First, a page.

Since it’s unlikely that your unmarried partner will be the court’s first choice, if you want your partner (or even a friend)  to manage your finances in the event you become incapacitated, you would grant your partner (or friend) a durable power of attorney.

Durable power of attorney is an estate planning tool that will give your partner immediate authority to manage your financial matters in the event of your incapacity. He or she will have a broad range of powers to handle things like paying your bills and taxes, running your business, collecting government benefits, selling your home, as well as managing your banking and investment accounts.

Next week, I’ll continue with part two in this series on must-have estate planning strategies for unmarried couples.

Dedicated to empowering your family, building your wealth and defining your legacy,

Pet Trusts Offer Protection for Your Furry Family

If you’re an animal lover and have a pet of your own, you likely consider your pet to be a member of the family. And since your furry friends can provide protection, emotional support, and unconditional love, such consideration is often well deserved.

In stark contrast, the law considers your pet nothing more than personal property. That means that without plans in place, your pet will be treated just like your couch or vacuum in the event of your death or incapacity.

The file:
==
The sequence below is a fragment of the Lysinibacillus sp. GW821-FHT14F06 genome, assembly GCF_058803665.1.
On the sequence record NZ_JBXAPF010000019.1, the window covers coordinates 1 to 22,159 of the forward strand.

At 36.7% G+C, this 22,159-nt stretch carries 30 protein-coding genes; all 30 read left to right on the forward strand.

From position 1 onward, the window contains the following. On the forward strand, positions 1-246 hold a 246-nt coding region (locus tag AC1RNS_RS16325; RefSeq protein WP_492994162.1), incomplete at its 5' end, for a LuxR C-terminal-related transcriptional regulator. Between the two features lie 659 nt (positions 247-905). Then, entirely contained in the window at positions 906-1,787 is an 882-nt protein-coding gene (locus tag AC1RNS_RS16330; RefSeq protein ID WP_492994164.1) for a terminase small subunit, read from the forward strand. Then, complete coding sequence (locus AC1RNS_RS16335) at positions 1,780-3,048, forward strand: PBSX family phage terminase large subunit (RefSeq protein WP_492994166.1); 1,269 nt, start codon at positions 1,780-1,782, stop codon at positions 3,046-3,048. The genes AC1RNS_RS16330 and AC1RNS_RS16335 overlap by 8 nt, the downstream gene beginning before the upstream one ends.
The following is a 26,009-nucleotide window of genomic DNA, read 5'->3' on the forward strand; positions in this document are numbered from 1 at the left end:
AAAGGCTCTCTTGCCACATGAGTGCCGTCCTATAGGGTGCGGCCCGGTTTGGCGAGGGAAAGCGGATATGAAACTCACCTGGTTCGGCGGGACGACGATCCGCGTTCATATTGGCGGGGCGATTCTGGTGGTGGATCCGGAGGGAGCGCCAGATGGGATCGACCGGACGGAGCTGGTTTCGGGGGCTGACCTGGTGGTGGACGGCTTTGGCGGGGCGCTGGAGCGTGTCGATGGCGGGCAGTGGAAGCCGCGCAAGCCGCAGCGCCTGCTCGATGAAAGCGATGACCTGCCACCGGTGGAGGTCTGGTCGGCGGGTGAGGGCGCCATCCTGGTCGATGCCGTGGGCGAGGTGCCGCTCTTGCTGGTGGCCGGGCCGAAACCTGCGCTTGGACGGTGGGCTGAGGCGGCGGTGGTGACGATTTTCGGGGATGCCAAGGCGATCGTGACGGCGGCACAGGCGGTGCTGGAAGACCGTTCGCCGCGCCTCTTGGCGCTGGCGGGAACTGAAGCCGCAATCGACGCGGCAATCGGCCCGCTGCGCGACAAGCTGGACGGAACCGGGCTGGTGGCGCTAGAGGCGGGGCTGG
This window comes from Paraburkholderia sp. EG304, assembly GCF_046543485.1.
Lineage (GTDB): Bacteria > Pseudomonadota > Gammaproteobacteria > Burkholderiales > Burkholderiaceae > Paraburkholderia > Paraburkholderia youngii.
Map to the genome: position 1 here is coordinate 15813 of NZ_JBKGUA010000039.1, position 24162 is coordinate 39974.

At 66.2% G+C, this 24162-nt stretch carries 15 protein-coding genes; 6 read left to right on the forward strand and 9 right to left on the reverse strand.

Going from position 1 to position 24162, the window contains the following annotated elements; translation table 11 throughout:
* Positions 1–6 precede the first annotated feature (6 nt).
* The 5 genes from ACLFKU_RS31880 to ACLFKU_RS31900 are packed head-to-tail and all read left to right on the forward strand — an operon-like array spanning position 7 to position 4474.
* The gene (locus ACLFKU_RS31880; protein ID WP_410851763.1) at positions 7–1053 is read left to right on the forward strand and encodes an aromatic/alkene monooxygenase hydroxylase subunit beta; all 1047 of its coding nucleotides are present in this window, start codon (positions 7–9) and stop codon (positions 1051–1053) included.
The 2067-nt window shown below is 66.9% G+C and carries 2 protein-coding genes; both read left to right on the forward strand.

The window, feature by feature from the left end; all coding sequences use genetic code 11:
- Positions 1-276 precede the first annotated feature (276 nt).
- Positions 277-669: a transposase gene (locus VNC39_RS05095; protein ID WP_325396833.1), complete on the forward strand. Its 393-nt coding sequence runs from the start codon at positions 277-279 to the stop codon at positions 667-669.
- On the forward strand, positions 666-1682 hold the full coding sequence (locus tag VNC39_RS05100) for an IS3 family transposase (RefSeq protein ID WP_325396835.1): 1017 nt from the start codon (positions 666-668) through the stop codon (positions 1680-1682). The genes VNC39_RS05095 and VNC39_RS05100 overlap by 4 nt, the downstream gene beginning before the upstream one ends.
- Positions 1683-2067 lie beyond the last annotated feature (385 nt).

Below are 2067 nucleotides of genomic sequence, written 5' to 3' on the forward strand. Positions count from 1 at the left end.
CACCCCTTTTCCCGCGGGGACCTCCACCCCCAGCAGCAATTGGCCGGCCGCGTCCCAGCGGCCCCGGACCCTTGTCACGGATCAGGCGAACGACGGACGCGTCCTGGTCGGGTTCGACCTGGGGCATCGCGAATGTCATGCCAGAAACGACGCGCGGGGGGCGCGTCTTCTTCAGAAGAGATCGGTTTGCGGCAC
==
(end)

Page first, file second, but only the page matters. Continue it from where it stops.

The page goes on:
For example, if you die without including any provisions for your pet’s care in your estate plan and none of your family or friends volunteer to take your pet in, your faithful companion will likely end up in an animal shelter.

While you can leave money for the care or your pet in a will, there will be no continuing oversight to ensure your pet (and the money you leave for its care) will be cared for as you wish. Indeed, the person named as pet guardian in your will could drop the animal off at the shelter and use the money to buy a new TV—and face no penalties for doing so.

What’s more, a will is required to go through a court process known as probate, which can last for years and leave your pet in limbo during that entire time. And a will only goes into effect upon your death, so if you’re incapacitated by accident or illness, it will be useless for protecting your pet.

Pet trusts
Given these limitations, the best way to ensure your animal companions are properly taken care of in the event of your death or incapacity is to create a pet trust.

Pet trusts go into effect immediately and allow you to lay out detailed, legally binding rules for how the funds in the trust can be used. Pet trusts can cover multiple pets, work in cases of incapacity as well as death, and they remain in effect until the last surviving animal dies.

Here are a few of the most important things to consider when setting up a pet trust: